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Traditional calendar has two Shabbats in a row. For example, Passover 2008 was preceded by Shabbat. 1st day of Passover is a Holy Meeting and it is called a shabbat too. Calendar can't have two miqra qodesh in a row because Hebrews would have nothing to eat on the second Shabbat as Manna did not fall out that day. Can someone explain this?

Basically, how can we have two Holy Meetings in a row in traditional calendar?

This is a question about traditional calendar.

New Moon is also a"moed". It is called so in Bemidbar 28:2 and Bemidbar 28:11.

closed as unclear what you're asking by DanF, sabbahillel, Monica Cellio Jan 26 '16 at 0:07

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    You're incorporating multiple ideas into your question, here, so I'm uncertain what the focus is. Are you concerned about the definition / usage of the term "Shabbat", "Mikrah Kodesh" or when Manna fell, to make your point? Please clarify this in the question, not via comments. And what does "traditional calendar" mean. If you mean the Judaic calendar that we use, today, that didn't exist in the desert at the time of the Manna. – DanF Jan 25 '16 at 21:33
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    For me, it is not clear, which is why I asked the questions that I did. Up to you if you wish to clarify. – DanF Jan 25 '16 at 21:36
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    @AleksandrSigalov Sorry, the verse only says the manna didn't fall on the seventh day. It doesn't indicate that every miqra kodesh had this property. – Double AA Jan 25 '16 at 22:06
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    @AleksandrSigalov No and I don't plan on wasting my time doing so anytime soon. I spend too much time as it is pointing out the problems in what you say for the public good. – Double AA Jan 25 '16 at 23:30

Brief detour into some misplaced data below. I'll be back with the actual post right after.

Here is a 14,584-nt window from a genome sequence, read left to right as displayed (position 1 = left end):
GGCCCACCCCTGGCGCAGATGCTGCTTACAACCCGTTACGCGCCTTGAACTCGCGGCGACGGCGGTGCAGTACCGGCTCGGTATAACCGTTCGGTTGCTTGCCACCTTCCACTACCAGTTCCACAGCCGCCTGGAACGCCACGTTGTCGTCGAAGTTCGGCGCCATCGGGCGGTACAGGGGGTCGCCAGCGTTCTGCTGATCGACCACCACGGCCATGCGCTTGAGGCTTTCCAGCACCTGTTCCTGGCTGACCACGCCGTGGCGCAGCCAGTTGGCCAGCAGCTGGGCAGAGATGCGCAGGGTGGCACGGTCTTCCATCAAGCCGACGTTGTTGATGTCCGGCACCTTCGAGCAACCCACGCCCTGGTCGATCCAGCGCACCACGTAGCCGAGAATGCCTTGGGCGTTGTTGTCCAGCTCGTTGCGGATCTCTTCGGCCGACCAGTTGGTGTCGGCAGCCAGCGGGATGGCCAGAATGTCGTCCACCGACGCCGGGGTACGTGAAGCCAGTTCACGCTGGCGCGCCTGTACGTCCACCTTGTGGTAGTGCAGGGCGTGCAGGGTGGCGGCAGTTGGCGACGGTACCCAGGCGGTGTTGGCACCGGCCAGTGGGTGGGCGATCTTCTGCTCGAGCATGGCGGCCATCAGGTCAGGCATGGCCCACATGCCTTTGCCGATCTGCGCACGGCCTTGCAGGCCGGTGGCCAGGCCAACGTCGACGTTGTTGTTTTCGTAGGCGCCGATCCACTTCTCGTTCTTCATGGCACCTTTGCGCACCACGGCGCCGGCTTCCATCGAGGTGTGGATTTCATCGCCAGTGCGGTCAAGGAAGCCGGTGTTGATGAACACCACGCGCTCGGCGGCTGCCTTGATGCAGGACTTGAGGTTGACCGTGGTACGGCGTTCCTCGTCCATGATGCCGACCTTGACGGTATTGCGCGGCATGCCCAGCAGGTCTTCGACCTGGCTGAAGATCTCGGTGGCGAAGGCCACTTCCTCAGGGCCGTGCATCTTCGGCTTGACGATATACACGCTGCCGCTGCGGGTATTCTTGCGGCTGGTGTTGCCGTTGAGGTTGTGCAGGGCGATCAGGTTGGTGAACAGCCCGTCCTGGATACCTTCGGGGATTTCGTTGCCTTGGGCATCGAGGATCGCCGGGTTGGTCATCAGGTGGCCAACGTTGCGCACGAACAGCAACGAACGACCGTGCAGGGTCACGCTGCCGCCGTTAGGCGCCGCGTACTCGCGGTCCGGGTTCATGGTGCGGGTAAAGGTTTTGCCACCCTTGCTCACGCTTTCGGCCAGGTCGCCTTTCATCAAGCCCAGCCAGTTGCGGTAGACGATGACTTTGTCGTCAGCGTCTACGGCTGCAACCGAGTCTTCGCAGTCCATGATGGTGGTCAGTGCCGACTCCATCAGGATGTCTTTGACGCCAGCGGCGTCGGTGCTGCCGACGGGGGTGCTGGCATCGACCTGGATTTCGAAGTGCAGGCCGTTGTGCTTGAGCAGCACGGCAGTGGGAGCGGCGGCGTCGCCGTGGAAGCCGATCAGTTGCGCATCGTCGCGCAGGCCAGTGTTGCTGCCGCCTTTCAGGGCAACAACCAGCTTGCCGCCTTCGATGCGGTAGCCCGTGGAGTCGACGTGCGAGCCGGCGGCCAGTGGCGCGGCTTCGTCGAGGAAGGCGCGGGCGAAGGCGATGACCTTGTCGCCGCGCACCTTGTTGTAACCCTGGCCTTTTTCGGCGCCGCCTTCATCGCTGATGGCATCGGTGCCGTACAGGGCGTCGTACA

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I'm not sure exactly what you mean by "correct" but if you're asking how the Jews wandering in the desert could have used the calendar we use today, the answer is, "they didn't" (although your confused reasoning about "two Shabbats" is irrelevant to that fact). Before the current calendar was developed in post-Temple times, a completely different calendar system was used which was based on observations of the moon.

  • I think he's calling a calendar with "Lunar Shabbatot" the "traditional calendar". (ie shabbat on 8/15/22/29 of the month) If I were you I'd vote to close as unclear. – Double AA Jan 25 '16 at 21:58
  • @DoubleAA No, I am talking about our calendar. Not Lunar Shabbat one. But I do imply it as a solution. – Aleksandr Sigalov Jan 25 '16 at 22:01
  • I accepted this answer but it is still not clear to me what we can do and when. I want to live by proper calendar. – Aleksandr Sigalov Jan 26 '16 at 0:09
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    The "proper" calendar is the one we are currently using, not anyone else's proposed calendar, not yours, not the Gregorian, Hindu or any other. Does the current Judaic calendar have flaws? Absolutely! There are many articles that explain the "seasonal drift" showing that if left as is, Pesach could fall in the winter in a few thousand years, unless our calendar gets adjusted. That's not the point, here. You and I won't be alive to worry about what happens, then, anyway. For now, our calendar has been exceptionally good for a few millennium. I don't think you'd do better than Hillel IV. – DanF Jan 26 '16 at 14:39
  • @DanF Hillel II, IIRC. – Scimonster Jan 26 '16 at 20:43

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